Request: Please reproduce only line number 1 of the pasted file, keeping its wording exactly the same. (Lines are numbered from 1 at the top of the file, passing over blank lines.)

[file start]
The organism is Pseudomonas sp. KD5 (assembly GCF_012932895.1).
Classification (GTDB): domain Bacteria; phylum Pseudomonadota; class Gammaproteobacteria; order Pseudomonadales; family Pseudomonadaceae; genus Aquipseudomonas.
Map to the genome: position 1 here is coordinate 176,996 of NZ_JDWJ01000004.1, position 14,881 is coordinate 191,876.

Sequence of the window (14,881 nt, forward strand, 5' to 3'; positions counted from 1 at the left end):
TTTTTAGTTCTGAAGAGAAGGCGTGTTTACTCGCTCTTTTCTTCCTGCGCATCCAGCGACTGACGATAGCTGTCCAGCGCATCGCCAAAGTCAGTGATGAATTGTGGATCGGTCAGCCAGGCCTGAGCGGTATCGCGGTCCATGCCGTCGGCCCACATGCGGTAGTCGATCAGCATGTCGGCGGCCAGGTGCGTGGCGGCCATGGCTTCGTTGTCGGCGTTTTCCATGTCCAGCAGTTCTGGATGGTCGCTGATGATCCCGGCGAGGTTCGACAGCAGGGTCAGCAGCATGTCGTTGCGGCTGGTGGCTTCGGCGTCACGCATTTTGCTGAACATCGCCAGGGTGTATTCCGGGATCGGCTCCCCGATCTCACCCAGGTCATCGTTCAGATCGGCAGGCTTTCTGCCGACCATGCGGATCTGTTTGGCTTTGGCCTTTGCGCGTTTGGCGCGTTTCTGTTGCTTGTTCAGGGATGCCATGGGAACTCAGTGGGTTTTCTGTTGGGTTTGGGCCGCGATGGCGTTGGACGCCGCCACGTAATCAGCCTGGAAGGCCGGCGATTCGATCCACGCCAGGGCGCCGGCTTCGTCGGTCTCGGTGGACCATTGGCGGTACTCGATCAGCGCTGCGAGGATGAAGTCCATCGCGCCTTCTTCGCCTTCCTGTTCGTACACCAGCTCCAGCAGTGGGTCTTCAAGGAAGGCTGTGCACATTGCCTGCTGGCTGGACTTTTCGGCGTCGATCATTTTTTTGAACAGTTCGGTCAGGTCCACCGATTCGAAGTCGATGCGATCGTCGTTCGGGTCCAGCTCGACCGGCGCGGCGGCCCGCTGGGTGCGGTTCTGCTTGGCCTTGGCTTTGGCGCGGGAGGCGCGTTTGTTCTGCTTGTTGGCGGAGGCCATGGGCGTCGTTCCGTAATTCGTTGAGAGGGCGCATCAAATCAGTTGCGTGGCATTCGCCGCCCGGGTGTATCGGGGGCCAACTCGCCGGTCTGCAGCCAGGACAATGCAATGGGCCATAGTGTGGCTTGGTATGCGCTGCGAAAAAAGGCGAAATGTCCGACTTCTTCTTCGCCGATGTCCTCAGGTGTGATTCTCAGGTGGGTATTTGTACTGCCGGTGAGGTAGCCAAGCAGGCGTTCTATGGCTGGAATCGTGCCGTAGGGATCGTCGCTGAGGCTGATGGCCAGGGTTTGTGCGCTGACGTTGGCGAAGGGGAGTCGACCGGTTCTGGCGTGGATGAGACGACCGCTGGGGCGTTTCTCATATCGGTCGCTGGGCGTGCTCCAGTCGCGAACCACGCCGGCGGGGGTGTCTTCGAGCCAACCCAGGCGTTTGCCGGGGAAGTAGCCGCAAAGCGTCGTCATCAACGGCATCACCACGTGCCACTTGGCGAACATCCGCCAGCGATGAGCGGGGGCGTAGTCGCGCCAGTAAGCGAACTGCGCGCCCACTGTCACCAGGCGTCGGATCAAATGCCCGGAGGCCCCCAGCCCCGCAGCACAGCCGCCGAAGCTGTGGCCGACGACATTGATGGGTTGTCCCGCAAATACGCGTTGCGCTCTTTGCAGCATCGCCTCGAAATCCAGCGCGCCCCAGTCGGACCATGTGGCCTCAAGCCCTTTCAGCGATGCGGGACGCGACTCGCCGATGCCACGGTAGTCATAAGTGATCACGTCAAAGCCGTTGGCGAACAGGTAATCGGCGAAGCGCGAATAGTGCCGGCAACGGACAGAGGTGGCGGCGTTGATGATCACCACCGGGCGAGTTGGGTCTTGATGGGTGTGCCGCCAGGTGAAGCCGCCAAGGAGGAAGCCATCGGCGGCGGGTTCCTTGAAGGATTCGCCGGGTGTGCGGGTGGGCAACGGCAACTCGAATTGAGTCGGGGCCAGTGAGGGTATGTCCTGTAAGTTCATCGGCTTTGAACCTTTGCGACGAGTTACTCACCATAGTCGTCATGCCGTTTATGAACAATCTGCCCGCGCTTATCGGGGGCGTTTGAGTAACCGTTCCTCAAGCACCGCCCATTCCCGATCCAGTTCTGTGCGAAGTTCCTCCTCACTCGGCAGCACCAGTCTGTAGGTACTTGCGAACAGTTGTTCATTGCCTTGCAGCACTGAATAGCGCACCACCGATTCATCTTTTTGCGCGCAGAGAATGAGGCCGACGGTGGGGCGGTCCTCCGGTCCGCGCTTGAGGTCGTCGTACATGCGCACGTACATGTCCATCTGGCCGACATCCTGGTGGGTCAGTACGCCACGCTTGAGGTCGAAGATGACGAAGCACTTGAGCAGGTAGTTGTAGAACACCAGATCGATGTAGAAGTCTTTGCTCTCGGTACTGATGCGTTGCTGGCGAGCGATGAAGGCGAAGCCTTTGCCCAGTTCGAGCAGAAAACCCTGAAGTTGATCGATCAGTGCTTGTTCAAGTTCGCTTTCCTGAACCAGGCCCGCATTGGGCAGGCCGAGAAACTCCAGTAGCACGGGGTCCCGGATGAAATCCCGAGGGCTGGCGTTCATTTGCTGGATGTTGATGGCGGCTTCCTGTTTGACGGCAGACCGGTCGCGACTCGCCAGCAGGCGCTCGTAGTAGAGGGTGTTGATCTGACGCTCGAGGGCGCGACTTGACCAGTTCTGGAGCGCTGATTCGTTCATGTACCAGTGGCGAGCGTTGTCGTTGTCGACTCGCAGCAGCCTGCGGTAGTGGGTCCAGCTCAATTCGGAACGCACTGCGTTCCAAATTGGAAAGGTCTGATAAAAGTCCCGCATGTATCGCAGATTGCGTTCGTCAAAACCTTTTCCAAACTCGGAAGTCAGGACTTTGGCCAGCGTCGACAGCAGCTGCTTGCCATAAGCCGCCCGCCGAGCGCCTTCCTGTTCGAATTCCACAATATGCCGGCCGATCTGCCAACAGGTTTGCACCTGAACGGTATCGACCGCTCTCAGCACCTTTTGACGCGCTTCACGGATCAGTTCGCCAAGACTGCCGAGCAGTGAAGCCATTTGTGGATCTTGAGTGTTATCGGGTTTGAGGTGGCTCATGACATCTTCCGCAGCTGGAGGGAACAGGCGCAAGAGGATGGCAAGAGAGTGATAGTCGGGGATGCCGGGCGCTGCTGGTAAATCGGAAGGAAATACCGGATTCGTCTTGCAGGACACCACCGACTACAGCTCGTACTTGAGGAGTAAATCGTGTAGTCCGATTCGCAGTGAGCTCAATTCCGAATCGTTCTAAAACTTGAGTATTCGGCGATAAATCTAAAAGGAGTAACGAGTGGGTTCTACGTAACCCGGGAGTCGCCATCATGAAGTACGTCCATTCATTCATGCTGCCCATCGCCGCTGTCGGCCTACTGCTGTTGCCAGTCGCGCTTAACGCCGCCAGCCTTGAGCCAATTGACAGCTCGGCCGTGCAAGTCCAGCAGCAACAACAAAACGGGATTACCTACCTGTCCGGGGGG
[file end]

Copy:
The organism is Pseudomonas sp. KD5 (assembly GCF_012932895.1).